A Joinpoint regression analysis of long-term trends in cancer mortality in Japan (1958–2004)
Article first published online: 9 OCT 2008
Copyright © 2008 Wiley-Liss, Inc.
International Journal of Cancer
Volume 124, Issue 2, pages 443–448, 15 January 2009
How to Cite
Qiu, D., Katanoda, K., Marugame, T. and Sobue, T. (2009), A Joinpoint regression analysis of long-term trends in cancer mortality in Japan (1958–2004). Int. J. Cancer, 124: 443–448. doi: 10.1002/ijc.23911
- Issue published online: 14 NOV 2008
- Article first published online: 9 OCT 2008
- Manuscript Accepted: 22 JUL 2008
- Manuscript Received: 21 MAR 2008
- Joinpoint analysis;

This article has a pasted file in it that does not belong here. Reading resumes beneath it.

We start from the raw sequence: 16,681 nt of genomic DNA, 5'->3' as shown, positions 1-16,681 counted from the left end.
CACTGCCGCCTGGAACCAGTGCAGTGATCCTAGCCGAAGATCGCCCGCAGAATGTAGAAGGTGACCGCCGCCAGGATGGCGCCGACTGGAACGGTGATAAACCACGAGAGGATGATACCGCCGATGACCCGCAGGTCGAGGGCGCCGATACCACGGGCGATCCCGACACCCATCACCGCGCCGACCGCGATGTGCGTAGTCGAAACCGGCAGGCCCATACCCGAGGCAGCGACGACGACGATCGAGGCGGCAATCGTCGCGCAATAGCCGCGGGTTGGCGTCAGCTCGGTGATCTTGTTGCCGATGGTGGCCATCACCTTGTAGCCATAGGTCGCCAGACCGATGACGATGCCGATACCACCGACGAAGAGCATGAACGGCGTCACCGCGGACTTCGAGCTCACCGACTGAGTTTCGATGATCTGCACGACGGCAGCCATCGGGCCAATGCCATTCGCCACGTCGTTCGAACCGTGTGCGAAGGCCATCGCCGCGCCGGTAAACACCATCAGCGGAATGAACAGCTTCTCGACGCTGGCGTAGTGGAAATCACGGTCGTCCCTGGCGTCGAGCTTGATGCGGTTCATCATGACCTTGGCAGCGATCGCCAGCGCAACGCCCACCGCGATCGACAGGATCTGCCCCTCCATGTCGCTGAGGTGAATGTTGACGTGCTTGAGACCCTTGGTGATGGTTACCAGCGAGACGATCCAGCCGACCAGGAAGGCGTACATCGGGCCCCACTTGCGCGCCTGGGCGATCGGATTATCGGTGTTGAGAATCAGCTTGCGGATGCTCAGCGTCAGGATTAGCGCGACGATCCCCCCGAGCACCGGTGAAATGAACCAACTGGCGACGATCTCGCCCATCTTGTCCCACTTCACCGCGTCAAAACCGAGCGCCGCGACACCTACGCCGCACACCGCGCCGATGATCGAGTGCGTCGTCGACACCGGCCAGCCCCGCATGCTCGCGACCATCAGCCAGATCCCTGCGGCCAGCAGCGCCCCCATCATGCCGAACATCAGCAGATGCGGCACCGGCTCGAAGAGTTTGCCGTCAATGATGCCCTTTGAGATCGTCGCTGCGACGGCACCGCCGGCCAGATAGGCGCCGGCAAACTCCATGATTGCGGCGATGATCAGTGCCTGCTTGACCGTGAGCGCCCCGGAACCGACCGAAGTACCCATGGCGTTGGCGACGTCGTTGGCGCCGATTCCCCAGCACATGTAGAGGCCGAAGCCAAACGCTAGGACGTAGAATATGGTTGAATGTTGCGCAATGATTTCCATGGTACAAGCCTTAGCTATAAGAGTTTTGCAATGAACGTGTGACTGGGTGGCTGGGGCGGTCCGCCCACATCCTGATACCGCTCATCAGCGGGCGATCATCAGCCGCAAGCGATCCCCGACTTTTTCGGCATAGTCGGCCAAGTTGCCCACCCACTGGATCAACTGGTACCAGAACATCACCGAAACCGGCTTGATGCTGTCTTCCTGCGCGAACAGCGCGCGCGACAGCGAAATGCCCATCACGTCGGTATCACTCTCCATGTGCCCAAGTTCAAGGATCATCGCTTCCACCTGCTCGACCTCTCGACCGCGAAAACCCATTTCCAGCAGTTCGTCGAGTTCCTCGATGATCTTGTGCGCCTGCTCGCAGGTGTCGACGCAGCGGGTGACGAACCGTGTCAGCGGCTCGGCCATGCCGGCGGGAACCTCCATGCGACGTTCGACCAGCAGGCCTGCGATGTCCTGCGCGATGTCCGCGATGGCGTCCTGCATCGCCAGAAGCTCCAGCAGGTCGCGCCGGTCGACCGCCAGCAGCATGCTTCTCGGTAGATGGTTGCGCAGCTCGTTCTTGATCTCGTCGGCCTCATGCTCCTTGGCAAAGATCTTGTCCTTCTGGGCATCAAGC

Cancer is one of the major targets of disease control programs in Japan. A Joinpoint regression model was used to analyze the long-term trends of mortality related to overall cancer and the 15 most common cancers based on published data from the National Vital Statistics of Japan between 1958 and 2004. Since 1996, a decline has been seen in overall cancer for both sexes in Japan. Most of the common sites, including cancers of the stomach, colon, liver, gallbladder and lung and leukemia in both sexes, cancer of esophagus in men and rectal and ovarian cancers in women showed a decreasing trend, and cancers of the rectum, pancreas, prostate and urinary bladder and malignant lymphoma in men and cancers of the esophagus and uterus in women leveled off during the most recent period. However, an increasing trend was confirmed for cancers of the pancreas, breast and urinary bladder and malignant lymphoma in women. An effective cancer control program including prevention, early detection and treatment should be implemented to further reduce the cancer mortality, particularly for cancer sites that show higher mortality rates or increasing trends. © 2008 Wiley-Liss, Inc.